Alessandro Farnese (cardinal)
Alessandro Farnese (5 October 1520 – 2 March 1589), an Italian cardinal and diplomat and a great collector and patron of the arts, was the grandson of Pope Paul III (who also bore the name Alessandro Farnese), and the son of Pier Luigi Farnese, Duke of Parma, who was murdered in 1547. He should not be confused with his nephew Alessandro Farnese, Governor of the Spanish Netherlands, (illegitimate) grandson of Emperor Charles V and great-grandson of Pope Paul III.
The Gran Cardinale received many other offices and benefices, becoming Vice-Chancellor of the Holy Roman Church, Governor of Tivoli, Archpriest of St. Mary Major Basilica, Archpriest of St. Peter's Basilica, Administrator of Jaen, Spain, of Vizeu, Portugal, of Würzburg, Germany and of Avignon, France. In 1536 he became Bishop of Monreale, Sicily.
He also became a Papal Legate, arranging peace between the perpetually warring Charles V, Holy Roman Emperor and Francis I of France. In 1546 he accompanied the troops sent by the pope to the aid of Charles V against the Schmalkaldic League. In 1580, he was an unsuccessful candidate for the papacy. Among the buildings that Cardinal Farnese built or restored are the Church of the Gesù in Rome, the Villa Farnese at Caprarola, and the Farnese palace near Lake Bracciano, and the monastery Tre Fontane.
Alessandro Farnese is remembered for gathering the greatest collection of Roman sculpture assembled in private hands since Antiquity, now mostly in Naples, after passing by inheritance to the Bourbon-Parma kings. His generosity towards artists made a virtual academy at the power house he built at Caprarola and in his lodgings at Palazzo della Cancellaria and, after his brother Cardinal Ranuccio Farnese died in 1565, at the Palazzo Farnese. In the Palazzo Farnese the best sculptors worked under his eye, to restore fragments of antiquities as complete sculptures, with great scholarly care. He was also a great patron of living artists. Under the direction of his curator and librarian, the antiquarian iconographer Fulvio Orsini, the Farnese collections were enlarged and systematised. Farnese collected ancient coins and commissioned modern medals. He had paintings by Titian, Michelangelo, and Raphael, and an important collection of drawings. He commissioned the masterpiece of Giulio Clovio, arguably the last major illuminated manuscript, the Farnese Hours, which was completed in 1546 after being nine years in the making (now Morgan Library, New York). The studiolo built to house this collection appears to be the one re-erected at the Musée de la Renaissance, Écouen.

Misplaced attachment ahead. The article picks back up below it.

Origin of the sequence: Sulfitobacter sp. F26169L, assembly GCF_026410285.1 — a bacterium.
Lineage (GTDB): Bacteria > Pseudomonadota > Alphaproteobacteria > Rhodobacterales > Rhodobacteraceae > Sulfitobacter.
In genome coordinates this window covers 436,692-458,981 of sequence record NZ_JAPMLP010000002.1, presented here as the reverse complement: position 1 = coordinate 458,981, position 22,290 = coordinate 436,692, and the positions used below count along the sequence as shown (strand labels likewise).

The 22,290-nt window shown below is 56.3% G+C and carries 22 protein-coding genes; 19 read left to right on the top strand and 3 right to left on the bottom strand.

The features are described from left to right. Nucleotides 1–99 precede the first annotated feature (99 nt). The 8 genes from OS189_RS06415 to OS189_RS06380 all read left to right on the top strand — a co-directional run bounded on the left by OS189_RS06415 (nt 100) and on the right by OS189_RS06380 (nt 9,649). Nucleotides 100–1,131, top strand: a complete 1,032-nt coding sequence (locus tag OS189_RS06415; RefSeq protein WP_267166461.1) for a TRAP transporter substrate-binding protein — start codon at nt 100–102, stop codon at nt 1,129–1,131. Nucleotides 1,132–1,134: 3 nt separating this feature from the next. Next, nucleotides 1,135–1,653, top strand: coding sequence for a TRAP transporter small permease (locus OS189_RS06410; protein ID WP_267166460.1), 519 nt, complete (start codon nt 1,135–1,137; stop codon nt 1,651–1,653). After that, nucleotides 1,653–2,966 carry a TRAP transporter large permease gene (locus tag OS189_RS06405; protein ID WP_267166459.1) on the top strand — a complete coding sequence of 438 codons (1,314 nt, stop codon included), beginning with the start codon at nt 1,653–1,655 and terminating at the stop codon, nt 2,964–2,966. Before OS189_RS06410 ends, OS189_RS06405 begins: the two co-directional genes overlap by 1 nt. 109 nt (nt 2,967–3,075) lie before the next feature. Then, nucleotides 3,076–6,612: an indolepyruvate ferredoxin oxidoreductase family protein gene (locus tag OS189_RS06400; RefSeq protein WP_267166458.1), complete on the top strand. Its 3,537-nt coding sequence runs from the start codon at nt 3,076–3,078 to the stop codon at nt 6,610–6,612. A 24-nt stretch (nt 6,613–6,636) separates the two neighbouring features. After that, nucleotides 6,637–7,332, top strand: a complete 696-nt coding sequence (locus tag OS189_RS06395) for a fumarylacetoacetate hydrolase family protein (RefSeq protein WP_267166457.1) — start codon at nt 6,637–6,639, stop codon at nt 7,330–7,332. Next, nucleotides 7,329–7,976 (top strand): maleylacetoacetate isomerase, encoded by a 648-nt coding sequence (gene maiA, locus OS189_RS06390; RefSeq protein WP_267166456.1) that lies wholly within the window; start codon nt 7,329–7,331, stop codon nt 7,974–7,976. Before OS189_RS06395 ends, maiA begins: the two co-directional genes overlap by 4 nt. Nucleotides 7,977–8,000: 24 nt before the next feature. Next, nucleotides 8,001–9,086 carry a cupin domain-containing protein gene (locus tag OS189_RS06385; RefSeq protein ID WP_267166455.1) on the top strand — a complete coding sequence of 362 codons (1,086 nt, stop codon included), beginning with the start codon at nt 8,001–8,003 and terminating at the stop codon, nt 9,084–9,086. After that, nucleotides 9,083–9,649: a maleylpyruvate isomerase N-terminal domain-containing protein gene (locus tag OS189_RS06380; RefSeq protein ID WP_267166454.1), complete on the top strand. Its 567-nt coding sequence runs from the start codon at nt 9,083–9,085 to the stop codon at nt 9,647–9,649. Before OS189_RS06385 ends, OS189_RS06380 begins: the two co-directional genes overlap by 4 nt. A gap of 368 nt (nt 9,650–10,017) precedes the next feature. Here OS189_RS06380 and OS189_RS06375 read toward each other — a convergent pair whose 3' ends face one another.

In 1550, Farnese acquired a northern portion of Palatine hill in Rome and had Roman ruins from the time of Tiberius at the northwest end filled in, and converted to a summer home and formal gardens. The Farnese Gardens became one of the first botanical gardens in Europe. From these gardens are derived the names of Acacia farnesiana and from its floral essence, the important biochemical farnesol.
Farnese was buried before the high altar in the Church of Gesù.
- Solari, Giovanna R.; Tuten, Frederic (1968). The House of Farnese. New York: Doubleday.
- Robertson, Clare (1992). ‘Il Gran Cardinale’: Alessandro Farnese, Patron of the Arts. New Haven: Yale University Press. ISBN 0300050453.
- It ranked with the papal collections, in the Cortile del Belvedere and the city's collection housed at the Campidoglio.
- Riebesell, Christina (1989). Die Sammlung des Kardinal Farnese: Ein ‘Studio’ für Künstler und Gelehrte. Weinheim: VCH, Acta Humaniora. ISBN 352717656X.
- The identification was convincingly made by Riebesell 1989.
- http://www.aviewoncities.com/rome/palatinehill.htm History of Palatine Hill.